The notions of individual and collective ethics were first explicitly defined in the biostatistical literature in 1971 to motivate a mathematical solution to a posed ethical dilemma. This paper reviews key antecedents to these concepts and traces explicit references to them over time, primarily in the biostatistical literature. Following a historical exposition of these texts, a critical thematic analysis shows the following: the normative force of these concepts has not been adequately argued. Individual and collective ethics do not solve the problem of how to use accumulating data to inform ethical action. The notions of the "individual" and the "collective" are too vague to prompt clear moral imperatives, especially in difficult cases. These concepts have not been successfully linked to a standard ethical framework. Finally, the paper concludes with the observation that a systematic, comprehensive ethical framework must be identified to fulfill the intuitions behind individual and collective ethics.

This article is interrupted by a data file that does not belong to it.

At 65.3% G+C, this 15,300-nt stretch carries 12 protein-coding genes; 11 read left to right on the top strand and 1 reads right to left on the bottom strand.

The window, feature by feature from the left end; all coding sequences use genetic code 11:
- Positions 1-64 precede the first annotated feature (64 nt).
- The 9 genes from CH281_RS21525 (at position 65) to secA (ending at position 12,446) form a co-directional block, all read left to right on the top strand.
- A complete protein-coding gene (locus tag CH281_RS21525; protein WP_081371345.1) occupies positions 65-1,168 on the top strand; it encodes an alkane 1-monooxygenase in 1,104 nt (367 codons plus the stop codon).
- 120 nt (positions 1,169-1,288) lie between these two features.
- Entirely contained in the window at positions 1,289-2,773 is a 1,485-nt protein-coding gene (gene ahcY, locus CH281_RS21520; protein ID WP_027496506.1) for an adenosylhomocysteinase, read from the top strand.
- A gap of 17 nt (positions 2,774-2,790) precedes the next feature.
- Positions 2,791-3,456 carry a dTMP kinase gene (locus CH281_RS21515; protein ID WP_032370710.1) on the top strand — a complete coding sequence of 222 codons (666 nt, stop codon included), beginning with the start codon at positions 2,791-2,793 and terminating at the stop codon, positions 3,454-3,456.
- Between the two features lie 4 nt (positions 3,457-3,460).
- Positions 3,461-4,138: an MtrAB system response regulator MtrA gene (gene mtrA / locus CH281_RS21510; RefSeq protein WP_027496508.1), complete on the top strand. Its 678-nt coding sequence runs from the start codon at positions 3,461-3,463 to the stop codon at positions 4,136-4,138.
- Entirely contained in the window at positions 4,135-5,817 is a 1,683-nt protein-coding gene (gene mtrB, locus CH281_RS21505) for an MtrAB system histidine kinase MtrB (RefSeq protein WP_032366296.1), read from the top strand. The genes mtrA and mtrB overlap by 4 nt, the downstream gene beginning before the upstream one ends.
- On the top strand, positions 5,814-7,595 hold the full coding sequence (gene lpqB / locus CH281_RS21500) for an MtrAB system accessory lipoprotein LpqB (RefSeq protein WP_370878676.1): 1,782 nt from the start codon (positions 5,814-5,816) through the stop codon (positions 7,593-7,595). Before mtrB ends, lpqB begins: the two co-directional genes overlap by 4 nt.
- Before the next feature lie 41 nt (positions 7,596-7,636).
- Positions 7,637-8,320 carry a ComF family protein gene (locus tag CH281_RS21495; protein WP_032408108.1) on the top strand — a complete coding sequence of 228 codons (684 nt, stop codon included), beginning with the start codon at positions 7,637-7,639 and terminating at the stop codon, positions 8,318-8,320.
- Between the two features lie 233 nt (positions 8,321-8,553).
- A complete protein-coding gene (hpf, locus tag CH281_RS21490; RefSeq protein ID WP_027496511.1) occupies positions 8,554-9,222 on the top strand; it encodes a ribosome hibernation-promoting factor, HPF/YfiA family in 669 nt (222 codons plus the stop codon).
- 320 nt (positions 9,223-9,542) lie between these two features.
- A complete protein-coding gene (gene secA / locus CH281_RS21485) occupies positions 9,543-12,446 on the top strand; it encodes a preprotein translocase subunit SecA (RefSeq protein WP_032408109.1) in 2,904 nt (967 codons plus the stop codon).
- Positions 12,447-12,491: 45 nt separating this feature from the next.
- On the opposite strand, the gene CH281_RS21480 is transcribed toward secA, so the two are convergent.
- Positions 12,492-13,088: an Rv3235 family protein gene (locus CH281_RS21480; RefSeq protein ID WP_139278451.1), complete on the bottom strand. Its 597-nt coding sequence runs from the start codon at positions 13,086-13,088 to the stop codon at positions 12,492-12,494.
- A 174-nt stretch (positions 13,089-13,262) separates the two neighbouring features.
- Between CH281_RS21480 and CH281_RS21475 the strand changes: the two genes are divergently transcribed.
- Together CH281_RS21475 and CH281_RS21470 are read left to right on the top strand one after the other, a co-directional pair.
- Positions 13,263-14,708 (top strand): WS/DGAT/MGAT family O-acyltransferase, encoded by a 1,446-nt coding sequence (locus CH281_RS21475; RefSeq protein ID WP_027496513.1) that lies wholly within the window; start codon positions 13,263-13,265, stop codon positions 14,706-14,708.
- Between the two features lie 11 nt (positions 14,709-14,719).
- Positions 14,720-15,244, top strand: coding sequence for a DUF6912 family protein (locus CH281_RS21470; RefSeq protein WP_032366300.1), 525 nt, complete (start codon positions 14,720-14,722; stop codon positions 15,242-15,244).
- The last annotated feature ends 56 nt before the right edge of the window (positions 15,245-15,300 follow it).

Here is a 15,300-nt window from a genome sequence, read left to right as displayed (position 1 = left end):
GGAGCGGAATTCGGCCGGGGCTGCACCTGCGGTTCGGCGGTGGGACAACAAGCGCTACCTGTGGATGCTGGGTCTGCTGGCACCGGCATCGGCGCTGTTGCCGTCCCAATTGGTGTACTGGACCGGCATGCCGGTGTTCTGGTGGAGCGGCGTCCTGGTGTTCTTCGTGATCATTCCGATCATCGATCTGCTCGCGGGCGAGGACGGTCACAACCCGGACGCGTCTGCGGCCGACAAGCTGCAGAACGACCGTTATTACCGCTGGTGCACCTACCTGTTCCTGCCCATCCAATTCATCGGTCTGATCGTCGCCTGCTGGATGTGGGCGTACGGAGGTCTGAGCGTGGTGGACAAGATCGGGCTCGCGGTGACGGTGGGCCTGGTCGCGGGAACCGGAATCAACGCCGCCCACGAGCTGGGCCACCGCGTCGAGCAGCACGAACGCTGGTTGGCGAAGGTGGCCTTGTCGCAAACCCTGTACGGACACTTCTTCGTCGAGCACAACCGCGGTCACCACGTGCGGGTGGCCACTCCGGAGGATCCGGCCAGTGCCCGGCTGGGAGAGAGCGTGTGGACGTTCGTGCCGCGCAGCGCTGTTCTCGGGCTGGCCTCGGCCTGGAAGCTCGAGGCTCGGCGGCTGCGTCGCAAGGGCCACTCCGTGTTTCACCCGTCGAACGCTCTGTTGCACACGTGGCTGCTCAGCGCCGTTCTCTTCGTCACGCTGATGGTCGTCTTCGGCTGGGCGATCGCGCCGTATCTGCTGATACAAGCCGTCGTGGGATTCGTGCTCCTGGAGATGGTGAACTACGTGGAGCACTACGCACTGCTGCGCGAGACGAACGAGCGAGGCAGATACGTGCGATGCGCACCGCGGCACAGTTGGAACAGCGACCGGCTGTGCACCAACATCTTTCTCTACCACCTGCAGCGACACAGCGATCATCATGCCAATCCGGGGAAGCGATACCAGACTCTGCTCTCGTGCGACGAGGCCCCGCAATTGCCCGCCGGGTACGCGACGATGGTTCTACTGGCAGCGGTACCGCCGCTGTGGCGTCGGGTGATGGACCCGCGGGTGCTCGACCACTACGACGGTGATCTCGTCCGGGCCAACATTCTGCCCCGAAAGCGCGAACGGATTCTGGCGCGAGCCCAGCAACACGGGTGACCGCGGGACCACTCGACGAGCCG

- Clinical Trials,
- Ethical Analysis,
- Research Ethics
Available at: http://works.bepress.com/charlesweijer/55/